In honor of Black History Month AllEyesOnWho and Entourage Magazine celebrates the memory by honoring some of the pioneers through out the month of February.
Kara Walker is an African-American artist who rose to fame for her use of large paper silhouettes to explore social issues surrounding gender, race and black history. She is an artist who explores race, gender, sexuality, violence and identity in her work.
She was born in 1969 in Stockton, California. At the Rhode Island School of Design, Walker began working in the silhouette form. In 1994, her work appeared in a new-talent show at the Drawing Center in New York and she became an instant hit. In 1997, she received a John D. and Catherine T. MacArthur Foundation “genius grant.” Since then, Walker’s work has been exhibited in galleries and museums worldwide.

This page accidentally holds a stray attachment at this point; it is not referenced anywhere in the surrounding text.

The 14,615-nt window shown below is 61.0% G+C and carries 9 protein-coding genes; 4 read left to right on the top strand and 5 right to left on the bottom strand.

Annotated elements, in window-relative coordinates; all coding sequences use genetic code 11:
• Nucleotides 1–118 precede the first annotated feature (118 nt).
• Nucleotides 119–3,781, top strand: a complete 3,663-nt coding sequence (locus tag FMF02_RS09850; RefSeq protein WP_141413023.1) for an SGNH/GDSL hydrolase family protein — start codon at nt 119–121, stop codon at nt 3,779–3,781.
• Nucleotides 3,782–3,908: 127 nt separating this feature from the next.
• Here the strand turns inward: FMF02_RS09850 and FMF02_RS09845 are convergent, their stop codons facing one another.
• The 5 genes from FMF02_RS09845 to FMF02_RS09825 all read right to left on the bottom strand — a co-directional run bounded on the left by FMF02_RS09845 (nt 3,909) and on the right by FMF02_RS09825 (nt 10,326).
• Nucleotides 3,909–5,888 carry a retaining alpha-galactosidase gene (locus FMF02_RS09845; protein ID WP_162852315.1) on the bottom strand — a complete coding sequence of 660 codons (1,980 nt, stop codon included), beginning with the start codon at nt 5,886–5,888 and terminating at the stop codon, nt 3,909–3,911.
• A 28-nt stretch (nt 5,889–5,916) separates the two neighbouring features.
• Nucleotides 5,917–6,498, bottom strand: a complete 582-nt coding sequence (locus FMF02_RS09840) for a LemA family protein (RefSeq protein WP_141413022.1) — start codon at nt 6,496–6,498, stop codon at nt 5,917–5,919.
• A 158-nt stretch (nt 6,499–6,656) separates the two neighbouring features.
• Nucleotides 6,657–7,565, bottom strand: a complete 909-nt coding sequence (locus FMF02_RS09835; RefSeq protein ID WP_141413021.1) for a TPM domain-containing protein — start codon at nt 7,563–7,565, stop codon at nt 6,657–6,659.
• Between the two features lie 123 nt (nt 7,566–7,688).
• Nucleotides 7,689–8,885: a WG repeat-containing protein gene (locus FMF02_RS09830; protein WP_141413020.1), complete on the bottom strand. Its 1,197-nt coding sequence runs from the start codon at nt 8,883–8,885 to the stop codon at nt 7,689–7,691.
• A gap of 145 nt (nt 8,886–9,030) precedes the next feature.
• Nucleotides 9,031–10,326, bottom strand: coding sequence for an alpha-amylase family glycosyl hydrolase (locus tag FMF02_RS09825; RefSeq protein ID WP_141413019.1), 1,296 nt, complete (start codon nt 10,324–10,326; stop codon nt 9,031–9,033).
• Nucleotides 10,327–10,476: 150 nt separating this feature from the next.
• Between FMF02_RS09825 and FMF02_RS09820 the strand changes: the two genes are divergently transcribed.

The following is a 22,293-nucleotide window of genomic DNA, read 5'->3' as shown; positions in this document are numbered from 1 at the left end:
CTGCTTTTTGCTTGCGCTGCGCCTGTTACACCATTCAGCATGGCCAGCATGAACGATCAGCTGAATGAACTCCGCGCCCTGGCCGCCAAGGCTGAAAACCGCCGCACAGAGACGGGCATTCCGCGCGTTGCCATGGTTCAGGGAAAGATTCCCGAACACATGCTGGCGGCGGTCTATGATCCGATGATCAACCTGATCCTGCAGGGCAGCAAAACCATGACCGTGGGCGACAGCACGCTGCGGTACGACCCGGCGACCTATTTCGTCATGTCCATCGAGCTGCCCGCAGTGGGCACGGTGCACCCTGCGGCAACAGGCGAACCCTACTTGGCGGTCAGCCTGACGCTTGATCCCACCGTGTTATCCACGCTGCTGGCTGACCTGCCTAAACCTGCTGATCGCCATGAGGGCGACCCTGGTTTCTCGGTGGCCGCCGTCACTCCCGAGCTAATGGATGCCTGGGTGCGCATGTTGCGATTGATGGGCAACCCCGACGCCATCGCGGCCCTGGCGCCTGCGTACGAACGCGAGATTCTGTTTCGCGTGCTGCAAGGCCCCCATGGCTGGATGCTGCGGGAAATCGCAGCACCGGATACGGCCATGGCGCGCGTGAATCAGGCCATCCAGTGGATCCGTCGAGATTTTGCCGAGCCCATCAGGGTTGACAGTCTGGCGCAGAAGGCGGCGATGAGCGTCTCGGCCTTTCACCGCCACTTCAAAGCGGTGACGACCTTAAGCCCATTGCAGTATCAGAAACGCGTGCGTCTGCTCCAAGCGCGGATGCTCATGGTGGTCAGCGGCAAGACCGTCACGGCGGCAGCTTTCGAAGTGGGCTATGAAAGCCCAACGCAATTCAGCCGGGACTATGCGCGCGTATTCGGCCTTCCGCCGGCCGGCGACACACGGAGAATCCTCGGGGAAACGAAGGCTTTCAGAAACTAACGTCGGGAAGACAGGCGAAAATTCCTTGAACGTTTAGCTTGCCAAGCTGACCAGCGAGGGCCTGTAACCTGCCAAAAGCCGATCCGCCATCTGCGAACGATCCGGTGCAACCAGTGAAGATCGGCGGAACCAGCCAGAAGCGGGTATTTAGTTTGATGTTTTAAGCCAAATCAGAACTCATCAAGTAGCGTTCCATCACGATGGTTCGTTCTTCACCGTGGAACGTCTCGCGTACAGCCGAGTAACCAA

- In 2007, TIME magazine named Walker to it’s prestigious “TIME 100″ list.
Kara Walker Quotes
“I have a funny problem with humor, I guess, because I don’t consider it fun. I remember cartoons on TV that were old, pre–Mickey Mouse cartoons. These mysterious black-faced mice. I saw new prints of old Bull Durham ads with these coon scenes, genre scenes, sitting on the porch with all the animals . . . Whatever else they might be, they were also intended to be hilariously funny. The black person was the butt of all kinds of jokes from Vaudeville to Hollywood on up. Where are we now? I think we’ve stopped being funny.”